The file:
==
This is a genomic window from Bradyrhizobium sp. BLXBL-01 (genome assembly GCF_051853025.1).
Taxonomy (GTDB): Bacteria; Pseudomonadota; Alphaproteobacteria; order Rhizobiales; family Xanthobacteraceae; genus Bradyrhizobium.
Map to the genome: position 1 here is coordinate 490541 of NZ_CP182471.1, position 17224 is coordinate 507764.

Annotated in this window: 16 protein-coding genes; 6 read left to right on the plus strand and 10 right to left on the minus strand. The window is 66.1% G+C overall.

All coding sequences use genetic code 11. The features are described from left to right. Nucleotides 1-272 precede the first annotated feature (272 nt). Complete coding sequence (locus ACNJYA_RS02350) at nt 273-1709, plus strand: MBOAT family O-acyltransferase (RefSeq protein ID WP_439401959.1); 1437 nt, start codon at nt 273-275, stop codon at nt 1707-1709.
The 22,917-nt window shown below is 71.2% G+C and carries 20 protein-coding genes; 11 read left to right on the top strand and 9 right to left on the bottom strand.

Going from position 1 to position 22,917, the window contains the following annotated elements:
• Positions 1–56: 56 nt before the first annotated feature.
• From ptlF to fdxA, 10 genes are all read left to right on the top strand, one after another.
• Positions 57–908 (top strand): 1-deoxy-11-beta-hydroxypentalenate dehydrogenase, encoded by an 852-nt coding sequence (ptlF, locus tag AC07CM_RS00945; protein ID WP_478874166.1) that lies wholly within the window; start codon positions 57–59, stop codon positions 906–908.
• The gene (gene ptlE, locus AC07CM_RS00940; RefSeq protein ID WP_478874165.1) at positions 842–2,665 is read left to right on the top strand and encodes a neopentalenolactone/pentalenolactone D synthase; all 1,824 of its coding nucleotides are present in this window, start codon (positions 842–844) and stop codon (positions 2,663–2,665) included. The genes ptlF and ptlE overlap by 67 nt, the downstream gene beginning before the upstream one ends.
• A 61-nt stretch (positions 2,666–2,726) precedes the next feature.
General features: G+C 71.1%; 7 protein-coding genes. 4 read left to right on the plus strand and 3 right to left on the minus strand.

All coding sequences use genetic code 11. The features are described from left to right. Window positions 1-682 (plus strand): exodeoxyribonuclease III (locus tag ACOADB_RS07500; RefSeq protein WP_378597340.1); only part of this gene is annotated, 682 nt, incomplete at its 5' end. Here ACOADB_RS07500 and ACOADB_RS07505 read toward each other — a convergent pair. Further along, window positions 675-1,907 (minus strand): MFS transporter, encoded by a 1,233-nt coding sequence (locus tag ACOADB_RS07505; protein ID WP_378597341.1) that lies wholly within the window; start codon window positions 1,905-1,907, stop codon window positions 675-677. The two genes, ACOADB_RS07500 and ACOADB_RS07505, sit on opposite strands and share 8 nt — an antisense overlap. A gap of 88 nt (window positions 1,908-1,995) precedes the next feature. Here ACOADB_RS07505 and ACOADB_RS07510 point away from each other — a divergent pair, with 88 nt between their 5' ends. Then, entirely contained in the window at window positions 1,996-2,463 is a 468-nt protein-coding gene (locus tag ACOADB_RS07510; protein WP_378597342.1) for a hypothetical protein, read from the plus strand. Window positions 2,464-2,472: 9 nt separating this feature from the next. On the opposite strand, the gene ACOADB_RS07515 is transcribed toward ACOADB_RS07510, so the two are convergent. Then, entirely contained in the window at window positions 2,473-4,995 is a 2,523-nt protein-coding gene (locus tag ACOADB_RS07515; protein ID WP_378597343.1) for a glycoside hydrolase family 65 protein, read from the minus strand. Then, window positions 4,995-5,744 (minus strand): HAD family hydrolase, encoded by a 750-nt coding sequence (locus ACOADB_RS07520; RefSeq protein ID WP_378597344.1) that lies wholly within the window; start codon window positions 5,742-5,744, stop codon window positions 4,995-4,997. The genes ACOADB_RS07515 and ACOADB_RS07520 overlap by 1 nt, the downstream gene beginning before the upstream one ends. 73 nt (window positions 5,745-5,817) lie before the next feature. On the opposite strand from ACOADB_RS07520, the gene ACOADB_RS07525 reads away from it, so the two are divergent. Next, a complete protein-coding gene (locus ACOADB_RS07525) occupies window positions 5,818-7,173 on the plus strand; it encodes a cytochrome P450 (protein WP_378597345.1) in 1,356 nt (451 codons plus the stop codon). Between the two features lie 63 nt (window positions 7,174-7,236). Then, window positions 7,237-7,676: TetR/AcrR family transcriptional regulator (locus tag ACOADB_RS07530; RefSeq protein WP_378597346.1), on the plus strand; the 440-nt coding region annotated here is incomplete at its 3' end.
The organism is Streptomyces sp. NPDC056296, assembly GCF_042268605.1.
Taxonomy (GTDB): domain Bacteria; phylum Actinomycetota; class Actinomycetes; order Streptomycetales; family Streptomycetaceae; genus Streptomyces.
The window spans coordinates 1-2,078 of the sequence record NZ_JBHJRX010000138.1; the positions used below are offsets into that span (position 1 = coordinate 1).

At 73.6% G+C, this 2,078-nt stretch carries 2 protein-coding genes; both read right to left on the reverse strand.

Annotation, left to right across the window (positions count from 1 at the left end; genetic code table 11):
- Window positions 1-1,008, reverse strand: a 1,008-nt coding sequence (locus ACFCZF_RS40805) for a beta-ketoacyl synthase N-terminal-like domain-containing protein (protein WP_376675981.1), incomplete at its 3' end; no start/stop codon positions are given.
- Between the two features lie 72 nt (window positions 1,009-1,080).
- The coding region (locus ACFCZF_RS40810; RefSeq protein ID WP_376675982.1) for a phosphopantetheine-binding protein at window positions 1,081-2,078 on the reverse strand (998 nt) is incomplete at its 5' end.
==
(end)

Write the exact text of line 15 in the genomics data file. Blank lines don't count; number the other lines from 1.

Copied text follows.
The organism is Streptomyces sp. NPDC056296, assembly GCF_042268605.1.